Crashes took 32,675 lives in the U.S. in 2014.
The number and types of motor vehicle crash deaths differ widely among the 50 states and the District of Columbia. A state's population has an obvious effect on the number of motor vehicle deaths. Fatality rates per capita provide a way of examining motor vehicle deaths relative to a state's population. However, many factors can affect these rates, including amounts and types of travel, types of vehicles driven, travel speeds, rates of licensure, state traffic laws, emergency care capabilities, weather, and topography.
The following facts are based on analysis of data from the U.S. Department of Transportation's Fatality Analysis Reporting System (FARS).
There were 30,196 fatal motor vehicle crashes in the United States in 2010 in which 32,885 deaths occurred. This resulted in a national motor vehicle death rate of 10.7 deaths per 100,000 people. Motor vehicle death rates varied among states from a low of 4.0 deaths per 100,000 people in the District of Columbia, to a high of 27.5 deaths per 100,000 people in Wyoming.
States with lowest and highest rates of motor vehicle crash deaths per 100,000 people, 2010
In 2010, the types of motor vehicle crash deaths varied across states. For example, Wyoming had the lowest percentage of deaths involving car occupants (25 percent) and the highest percentage of deaths involving occupants of SUVs and pickups (44 percent). In contrast, New Jersey had relatively high proportions of car occupant deaths (42 percent) and pedestrian deaths (25 percent), and a relatively low percentage of deaths involving SUV or pickup occupants (15 percent). The highest percentage of motorcyclist deaths occurred in Rhode Island (23 percent), and the percentage of pedestrian deaths was highest in the District of Columbia (54 percent).
Nationwide, 52 percent of passenger vehicle occupant deaths in 2010 occurred in single-vehicle crashes. The highest proportions of passenger vehicle occupant deaths in single-vehicle crashes occurred in the District of Columbia (75 percent) and New Hampshire (69 percent).
Some states report blood alcohol concentration (BAC) for only a small percentage of fatally injured passenger vehicle drivers. If BAC is missing for a driver, it is imputed by the US Department of Transportation's multiple imputation model.
Subramanian, R. 2002. Transitioning to multiple imputation — a new method to impute missing blood alcohol concentration (BAC) values in FARS. Report no. DOT HS-809-403. Washington, DC: National Highway Traffic Safety Administration.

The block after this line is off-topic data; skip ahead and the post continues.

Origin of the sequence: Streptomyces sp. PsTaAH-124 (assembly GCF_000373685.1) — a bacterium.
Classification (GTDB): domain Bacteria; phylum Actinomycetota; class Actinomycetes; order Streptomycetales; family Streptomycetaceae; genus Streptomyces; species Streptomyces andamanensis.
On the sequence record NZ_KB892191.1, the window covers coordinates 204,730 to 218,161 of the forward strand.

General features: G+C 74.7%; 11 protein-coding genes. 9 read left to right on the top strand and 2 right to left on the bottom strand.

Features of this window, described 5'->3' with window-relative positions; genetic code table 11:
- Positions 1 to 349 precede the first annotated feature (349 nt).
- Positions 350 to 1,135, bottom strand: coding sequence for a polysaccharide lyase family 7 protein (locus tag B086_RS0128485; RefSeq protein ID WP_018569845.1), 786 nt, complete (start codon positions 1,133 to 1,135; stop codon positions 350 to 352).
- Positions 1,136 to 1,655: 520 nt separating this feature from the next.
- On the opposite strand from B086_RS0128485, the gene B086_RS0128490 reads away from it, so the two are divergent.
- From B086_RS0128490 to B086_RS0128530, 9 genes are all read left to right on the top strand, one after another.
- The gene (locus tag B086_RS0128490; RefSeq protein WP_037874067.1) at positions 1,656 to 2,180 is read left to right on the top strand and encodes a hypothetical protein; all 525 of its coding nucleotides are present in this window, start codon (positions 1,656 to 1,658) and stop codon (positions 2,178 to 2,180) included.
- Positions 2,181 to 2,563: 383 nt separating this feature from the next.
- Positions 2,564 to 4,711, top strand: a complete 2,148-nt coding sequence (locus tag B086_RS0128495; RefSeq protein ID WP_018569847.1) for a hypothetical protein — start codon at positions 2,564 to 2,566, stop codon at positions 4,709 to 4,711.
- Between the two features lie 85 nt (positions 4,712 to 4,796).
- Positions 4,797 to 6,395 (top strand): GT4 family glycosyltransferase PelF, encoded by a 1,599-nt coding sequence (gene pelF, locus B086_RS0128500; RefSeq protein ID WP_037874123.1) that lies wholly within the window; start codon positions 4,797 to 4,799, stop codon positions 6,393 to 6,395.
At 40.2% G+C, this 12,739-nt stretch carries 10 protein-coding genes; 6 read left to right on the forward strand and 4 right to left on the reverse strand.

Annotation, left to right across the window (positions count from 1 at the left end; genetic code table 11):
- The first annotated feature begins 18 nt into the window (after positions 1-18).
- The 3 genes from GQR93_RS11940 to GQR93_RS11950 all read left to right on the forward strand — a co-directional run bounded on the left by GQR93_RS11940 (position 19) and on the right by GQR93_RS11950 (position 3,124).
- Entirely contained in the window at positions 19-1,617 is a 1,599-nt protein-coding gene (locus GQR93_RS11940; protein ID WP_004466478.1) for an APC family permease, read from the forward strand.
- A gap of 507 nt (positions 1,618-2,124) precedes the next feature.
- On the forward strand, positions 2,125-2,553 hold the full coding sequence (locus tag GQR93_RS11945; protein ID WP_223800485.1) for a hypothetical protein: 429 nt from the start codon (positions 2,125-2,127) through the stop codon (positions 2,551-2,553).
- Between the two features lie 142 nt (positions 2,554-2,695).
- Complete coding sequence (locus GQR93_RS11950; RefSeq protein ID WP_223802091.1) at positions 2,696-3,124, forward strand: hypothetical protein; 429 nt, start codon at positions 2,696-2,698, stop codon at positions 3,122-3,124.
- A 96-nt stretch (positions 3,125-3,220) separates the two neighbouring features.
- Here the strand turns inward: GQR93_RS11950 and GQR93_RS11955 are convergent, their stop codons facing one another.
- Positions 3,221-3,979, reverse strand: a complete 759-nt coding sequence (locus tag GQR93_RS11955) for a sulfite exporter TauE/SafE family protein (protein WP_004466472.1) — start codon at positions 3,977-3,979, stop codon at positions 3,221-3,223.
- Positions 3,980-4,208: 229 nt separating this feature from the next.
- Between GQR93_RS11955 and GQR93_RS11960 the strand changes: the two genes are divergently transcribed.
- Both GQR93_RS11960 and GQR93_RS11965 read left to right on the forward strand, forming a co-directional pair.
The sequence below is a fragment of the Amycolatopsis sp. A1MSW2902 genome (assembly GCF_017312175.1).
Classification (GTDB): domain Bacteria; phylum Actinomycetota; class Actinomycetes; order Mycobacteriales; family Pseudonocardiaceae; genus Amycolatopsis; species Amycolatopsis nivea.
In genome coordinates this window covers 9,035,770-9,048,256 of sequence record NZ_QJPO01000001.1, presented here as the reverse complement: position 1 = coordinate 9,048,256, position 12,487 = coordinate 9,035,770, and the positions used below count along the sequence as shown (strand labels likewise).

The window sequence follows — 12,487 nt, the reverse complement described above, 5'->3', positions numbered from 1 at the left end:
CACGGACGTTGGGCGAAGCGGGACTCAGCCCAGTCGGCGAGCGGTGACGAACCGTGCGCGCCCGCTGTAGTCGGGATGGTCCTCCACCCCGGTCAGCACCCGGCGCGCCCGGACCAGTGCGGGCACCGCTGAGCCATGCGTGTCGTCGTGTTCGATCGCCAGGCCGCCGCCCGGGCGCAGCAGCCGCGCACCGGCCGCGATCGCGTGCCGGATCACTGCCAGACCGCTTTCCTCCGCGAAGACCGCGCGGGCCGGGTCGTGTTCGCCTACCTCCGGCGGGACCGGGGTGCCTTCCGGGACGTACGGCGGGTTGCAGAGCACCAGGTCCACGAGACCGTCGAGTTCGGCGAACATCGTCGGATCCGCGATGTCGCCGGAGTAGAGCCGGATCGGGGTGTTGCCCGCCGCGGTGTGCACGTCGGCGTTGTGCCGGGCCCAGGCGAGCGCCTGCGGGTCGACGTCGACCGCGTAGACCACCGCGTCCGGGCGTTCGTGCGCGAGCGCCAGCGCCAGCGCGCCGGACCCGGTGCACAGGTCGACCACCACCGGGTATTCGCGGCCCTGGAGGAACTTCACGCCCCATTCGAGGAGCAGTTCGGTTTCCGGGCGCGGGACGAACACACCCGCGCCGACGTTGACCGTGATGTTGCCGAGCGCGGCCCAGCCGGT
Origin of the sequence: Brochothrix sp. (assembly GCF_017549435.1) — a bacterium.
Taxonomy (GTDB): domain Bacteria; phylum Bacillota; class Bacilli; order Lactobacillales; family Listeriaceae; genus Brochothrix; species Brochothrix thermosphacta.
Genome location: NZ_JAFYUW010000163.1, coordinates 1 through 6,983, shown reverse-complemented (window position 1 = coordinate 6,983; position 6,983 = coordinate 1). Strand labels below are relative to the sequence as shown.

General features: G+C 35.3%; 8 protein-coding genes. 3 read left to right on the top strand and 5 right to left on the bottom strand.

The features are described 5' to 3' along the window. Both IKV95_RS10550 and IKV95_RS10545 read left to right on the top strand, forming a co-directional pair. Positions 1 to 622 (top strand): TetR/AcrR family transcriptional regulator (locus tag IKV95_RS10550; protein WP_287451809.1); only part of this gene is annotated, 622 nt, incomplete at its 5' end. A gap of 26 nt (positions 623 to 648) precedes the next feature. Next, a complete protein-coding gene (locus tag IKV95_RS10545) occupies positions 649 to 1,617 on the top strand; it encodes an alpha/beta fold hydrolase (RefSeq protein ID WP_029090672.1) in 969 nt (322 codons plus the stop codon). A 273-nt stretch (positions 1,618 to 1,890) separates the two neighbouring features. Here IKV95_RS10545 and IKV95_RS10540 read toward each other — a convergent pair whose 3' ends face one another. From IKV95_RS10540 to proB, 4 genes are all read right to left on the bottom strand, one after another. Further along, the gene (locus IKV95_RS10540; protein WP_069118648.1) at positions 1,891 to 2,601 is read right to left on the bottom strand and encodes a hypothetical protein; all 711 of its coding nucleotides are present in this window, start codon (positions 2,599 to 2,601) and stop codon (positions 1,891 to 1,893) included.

However, BAC information is most precise in states that report a high percentage of BACs. In the following table, estimated percentages of fatally injured passenger vehicle drivers with BACs at or above 0.08 percent are shown only for states in which BAC reporting was 70 percent or higher. Estimated percentages are based on known BAC when available and imputed BAC for the remaining drivers.
For the nation in 2010, BAC was reported for 70 percent of fatally injured passenger vehicle drivers. Maine reported BACs for 93 percent of fatally injured passenger vehicle drivers, while Alabama reported BACs for 16 percent. Among the 37 states with reporting rates of at least 70 percent, Rhode Island had the highest estimated percentage of fatally injured drivers with BACs of 0.08 percent or higher (51 percent), and Alaska had the lowest (20 percent).
Based on daytime observational surveys conducted by the states, the rate of seatbelt use among front seat passenger vehicle occupants in 2010 ranged from 72 percent in New Hampshire to 98 percent in Washington and Hawaii.
National Highway Traffic Safety Administration. 2011. Seat belt use in 2010 — use rates in the states and territories. Report no. DOT HS-811-493. Washington, DC: U.S. Department of Transportation.
When examining restraint use among fatally injured motor vehicle occupants, it is important to note that percentages will be lower than observed restraint use because unrestrained occupants are more likely than restrained occupants to be fatally injured in a crash. Restrained fatally injured occupants include occupants in child safety seats and occupants restrained by safety belts. Eleven states had at least 50 percent restraint use among fatally injured passenger vehicle occupants (Alaska, California, Delaware, Maine, Maryland, Michigan, New Mexico, New York, Oregon, Texas and Washington). All of these states had at least 82 percent restraint use in the general population of front seat occupants.
Nationwide, sixty-one percent of passenger vehicle occupant deaths in 2010 occurred in rural areas. Ninety-eight percent of the passenger occupant deaths in Maine and 97 percent in Montana occurred on rural roads compared with 8 percent in Massachusetts and zero deaths in the District of Columbia.
©1996-2016, Insurance Institute for Highway Safety, Highway Loss Data Institute | www.iihs.org
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